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1 Monte Carlo Algorithms and ``Random'' Numbers     continued...

Moreover, some impediments to effective vectorization have been identified and analyzed. Zhong and Kalos [61] analyzed the ``straggler'' problem, where few particles persist for many event steps, inhibiting performance due to the overhead incurred where vectors are ``short.'' Pryor and Burns [51,10] reported, for one Monte Carlo problem where particles interact, speedups on the order of half of those observed where the particles do not interact, albeit with a vectorized algorithm of greatly increased complexity. The same problem has been attacked with different physics [42,16] in a more efficient algorithm.

Good general references on Monte Carlo abound [4,24,56,31,55,5,22]

in the literature. Most have a distinct bent - usually either statistics or physics. Unfortunately, there is a dearth involving large-scale engineering applications.

No tutorial on large-scale Monte Carlo simulation can be complete without a discussion of pseudo-random number generators. Where billions of random numbers are required, it is essential that the generator be of long period, have good statistical properties and be vectorizable. On 64-bit machines, these criteria are usually satisfied with a multiplicative generator if the constants are carefully chosen [30]. Indeed, we have come a long way from the early days of random number generators [32]. For example, Cray's FORTRAN callable generator ranf has a cycle length of , and is very efficient (vectorized with low overhead).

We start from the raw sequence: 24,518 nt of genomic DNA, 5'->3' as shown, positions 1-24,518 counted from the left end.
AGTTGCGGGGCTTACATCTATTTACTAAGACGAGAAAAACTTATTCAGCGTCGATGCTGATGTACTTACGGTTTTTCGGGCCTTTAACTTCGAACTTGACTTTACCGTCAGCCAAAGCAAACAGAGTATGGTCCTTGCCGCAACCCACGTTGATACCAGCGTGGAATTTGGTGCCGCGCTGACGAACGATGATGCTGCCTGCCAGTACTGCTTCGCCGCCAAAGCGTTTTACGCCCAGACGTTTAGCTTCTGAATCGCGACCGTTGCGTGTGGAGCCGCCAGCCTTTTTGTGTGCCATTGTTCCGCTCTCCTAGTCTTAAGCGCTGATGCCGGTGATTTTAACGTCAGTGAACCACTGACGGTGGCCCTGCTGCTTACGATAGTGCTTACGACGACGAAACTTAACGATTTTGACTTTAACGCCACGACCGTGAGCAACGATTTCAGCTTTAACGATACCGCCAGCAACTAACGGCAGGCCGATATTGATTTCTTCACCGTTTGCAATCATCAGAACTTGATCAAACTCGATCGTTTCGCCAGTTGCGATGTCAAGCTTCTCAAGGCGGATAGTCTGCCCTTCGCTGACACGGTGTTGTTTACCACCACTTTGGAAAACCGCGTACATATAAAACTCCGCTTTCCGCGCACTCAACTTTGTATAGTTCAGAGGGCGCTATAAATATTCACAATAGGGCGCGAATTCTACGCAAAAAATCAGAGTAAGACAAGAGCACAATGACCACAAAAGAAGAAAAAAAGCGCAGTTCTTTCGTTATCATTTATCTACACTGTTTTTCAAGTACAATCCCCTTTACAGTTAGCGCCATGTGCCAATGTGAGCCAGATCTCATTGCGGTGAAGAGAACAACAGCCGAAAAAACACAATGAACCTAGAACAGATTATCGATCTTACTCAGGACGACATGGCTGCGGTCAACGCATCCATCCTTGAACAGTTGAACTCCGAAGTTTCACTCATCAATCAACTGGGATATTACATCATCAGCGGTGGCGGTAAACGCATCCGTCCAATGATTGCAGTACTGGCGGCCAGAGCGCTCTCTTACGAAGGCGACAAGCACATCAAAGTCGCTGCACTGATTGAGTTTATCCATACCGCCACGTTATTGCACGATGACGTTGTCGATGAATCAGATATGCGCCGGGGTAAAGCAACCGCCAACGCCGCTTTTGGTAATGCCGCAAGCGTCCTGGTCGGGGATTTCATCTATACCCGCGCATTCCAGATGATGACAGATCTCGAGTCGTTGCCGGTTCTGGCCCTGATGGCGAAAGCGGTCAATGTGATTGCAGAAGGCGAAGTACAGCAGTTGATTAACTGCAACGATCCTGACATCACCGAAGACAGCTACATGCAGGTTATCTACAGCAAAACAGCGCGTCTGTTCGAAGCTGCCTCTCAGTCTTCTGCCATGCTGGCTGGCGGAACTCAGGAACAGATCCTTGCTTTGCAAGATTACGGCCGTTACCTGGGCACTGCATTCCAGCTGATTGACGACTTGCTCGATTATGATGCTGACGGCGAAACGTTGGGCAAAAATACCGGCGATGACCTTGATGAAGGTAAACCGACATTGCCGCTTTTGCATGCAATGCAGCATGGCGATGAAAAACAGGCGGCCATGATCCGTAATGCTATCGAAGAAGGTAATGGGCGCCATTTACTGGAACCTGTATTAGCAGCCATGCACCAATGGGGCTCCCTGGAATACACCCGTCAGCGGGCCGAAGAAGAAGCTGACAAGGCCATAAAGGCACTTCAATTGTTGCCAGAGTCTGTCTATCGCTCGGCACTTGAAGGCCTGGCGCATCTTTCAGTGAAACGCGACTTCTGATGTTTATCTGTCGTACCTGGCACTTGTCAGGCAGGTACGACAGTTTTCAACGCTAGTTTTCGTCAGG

We summarize this introduction with our impression of the present status of Monte Carlo surface to surface simulation. ``All the pieces of the puzzle'' have just come into confluence for large-scale Monte Carlo analysis. First, supercomputers are now sufficiently powerful to enable the simulation of very large engineering and physics systems, involving thousands of surfaces and billions of particle emissions. Secondly, a comprehensive formulation for material properties exists in the aggregate of several models. Thirdly, an estimate of the number of trials required to achieve a specified level of accuracy is now obtainable prior to execution. This makes possible a formulation which allows the number of emissions to evolve dynamically as the simulation proceeds. Finally, a number of investigators have effectively vectorized diverse Monte Carlo transport algorithms, with a sufficient base to establish a synthesized approach. We now even have a quantitative model which allows the assessment of the degree of parallelism and the amount of overhead required. Moreover, with the emergence of lagged Fibonacci generators, parallelization at any granularity appears to be easily implemented, and robust. With this as a point of departure, we now embark upon a discussion of random number generators, upon which all Monte Carlo methods rely.